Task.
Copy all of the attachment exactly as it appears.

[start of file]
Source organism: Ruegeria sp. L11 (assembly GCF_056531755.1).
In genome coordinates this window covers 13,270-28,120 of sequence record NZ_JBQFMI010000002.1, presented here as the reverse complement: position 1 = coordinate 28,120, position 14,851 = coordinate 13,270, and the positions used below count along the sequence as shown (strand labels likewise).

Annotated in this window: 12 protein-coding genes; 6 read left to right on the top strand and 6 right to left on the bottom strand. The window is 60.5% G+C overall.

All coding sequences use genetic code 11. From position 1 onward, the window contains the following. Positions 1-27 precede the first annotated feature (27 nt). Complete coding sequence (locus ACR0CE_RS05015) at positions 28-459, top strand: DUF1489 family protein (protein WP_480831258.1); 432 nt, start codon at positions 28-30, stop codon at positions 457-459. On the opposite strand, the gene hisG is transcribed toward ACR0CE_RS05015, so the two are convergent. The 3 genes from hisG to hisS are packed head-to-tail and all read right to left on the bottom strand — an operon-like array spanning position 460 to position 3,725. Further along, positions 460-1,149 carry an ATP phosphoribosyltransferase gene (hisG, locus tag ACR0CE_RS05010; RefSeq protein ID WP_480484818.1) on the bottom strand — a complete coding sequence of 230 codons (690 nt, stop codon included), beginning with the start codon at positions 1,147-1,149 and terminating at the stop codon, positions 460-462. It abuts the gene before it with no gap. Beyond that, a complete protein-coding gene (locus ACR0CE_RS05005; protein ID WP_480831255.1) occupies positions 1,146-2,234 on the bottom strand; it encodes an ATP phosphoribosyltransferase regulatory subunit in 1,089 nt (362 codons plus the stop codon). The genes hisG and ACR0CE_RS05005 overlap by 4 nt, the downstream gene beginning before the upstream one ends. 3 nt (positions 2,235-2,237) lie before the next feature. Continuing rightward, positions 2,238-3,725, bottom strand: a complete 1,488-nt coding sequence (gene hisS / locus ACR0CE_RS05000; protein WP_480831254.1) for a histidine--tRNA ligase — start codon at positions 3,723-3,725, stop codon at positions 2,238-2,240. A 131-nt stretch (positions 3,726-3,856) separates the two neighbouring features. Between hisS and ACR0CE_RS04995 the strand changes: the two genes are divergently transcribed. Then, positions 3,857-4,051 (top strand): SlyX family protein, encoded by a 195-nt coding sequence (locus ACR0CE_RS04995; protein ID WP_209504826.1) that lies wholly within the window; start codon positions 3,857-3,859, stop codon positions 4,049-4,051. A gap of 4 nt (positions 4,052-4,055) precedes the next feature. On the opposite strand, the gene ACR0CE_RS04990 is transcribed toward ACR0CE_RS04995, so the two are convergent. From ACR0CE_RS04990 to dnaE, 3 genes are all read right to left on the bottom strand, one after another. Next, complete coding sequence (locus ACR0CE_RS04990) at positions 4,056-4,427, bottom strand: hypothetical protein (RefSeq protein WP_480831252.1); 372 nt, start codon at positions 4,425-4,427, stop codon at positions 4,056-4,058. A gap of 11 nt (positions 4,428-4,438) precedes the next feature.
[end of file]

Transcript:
Source organism: Ruegeria sp. L11 (assembly GCF_056531755.1).
In genome coordinates this window covers 13,270-28,120 of sequence record NZ_JBQFMI010000002.1, presented here as the reverse complement: position 1 = coordinate 28,120, position 14,851 = coordinate 13,270, and the positions used below count along the sequence as shown (strand labels likewise).

Annotated in this window: 12 protein-coding genes; 6 read left to right on the top strand and 6 right to left on the bottom strand. The window is 60.5% G+C overall.

All coding sequences use genetic code 11. From position 1 onward, the window contains the following. Positions 1-27 precede the first annotated feature (27 nt). Complete coding sequence (locus ACR0CE_RS05015) at positions 28-459, top strand: DUF1489 family protein (protein WP_480831258.1); 432 nt, start codon at positions 28-30, stop codon at positions 457-459. On the opposite strand, the gene hisG is transcribed toward ACR0CE_RS05015, so the two are convergent. The 3 genes from hisG to hisS are packed head-to-tail and all read right to left on the bottom strand — an operon-like array spanning position 460 to position 3,725. Further along, positions 460-1,149 carry an ATP phosphoribosyltransferase gene (hisG, locus tag ACR0CE_RS05010; RefSeq protein ID WP_480484818.1) on the bottom strand — a complete coding sequence of 230 codons (690 nt, stop codon included), beginning with the start codon at positions 1,147-1,149 and terminating at the stop codon, positions 460-462. It abuts the gene before it with no gap. Beyond that, a complete protein-coding gene (locus ACR0CE_RS05005; protein ID WP_480831255.1) occupies positions 1,146-2,234 on the bottom strand; it encodes an ATP phosphoribosyltransferase regulatory subunit in 1,089 nt (362 codons plus the stop codon). The genes hisG and ACR0CE_RS05005 overlap by 4 nt, the downstream gene beginning before the upstream one ends. 3 nt (positions 2,235-2,237) lie before the next feature. Continuing rightward, positions 2,238-3,725, bottom strand: a complete 1,488-nt coding sequence (gene hisS / locus ACR0CE_RS05000; protein WP_480831254.1) for a histidine--tRNA ligase — start codon at positions 3,723-3,725, stop codon at positions 2,238-2,240. A 131-nt stretch (positions 3,726-3,856) separates the two neighbouring features. Between hisS and ACR0CE_RS04995 the strand changes: the two genes are divergently transcribed. Then, positions 3,857-4,051 (top strand): SlyX family protein, encoded by a 195-nt coding sequence (locus ACR0CE_RS04995; protein ID WP_209504826.1) that lies wholly within the window; start codon positions 3,857-3,859, stop codon positions 4,049-4,051. A gap of 4 nt (positions 4,052-4,055) precedes the next feature. On the opposite strand, the gene ACR0CE_RS04990 is transcribed toward ACR0CE_RS04995, so the two are convergent. From ACR0CE_RS04990 to dnaE, 3 genes are all read right to left on the bottom strand, one after another. Next, complete coding sequence (locus ACR0CE_RS04990) at positions 4,056-4,427, bottom strand: hypothetical protein (RefSeq protein WP_480831252.1); 372 nt, start codon at positions 4,425-4,427, stop codon at positions 4,056-4,058. A gap of 11 nt (positions 4,428-4,438) precedes the next feature.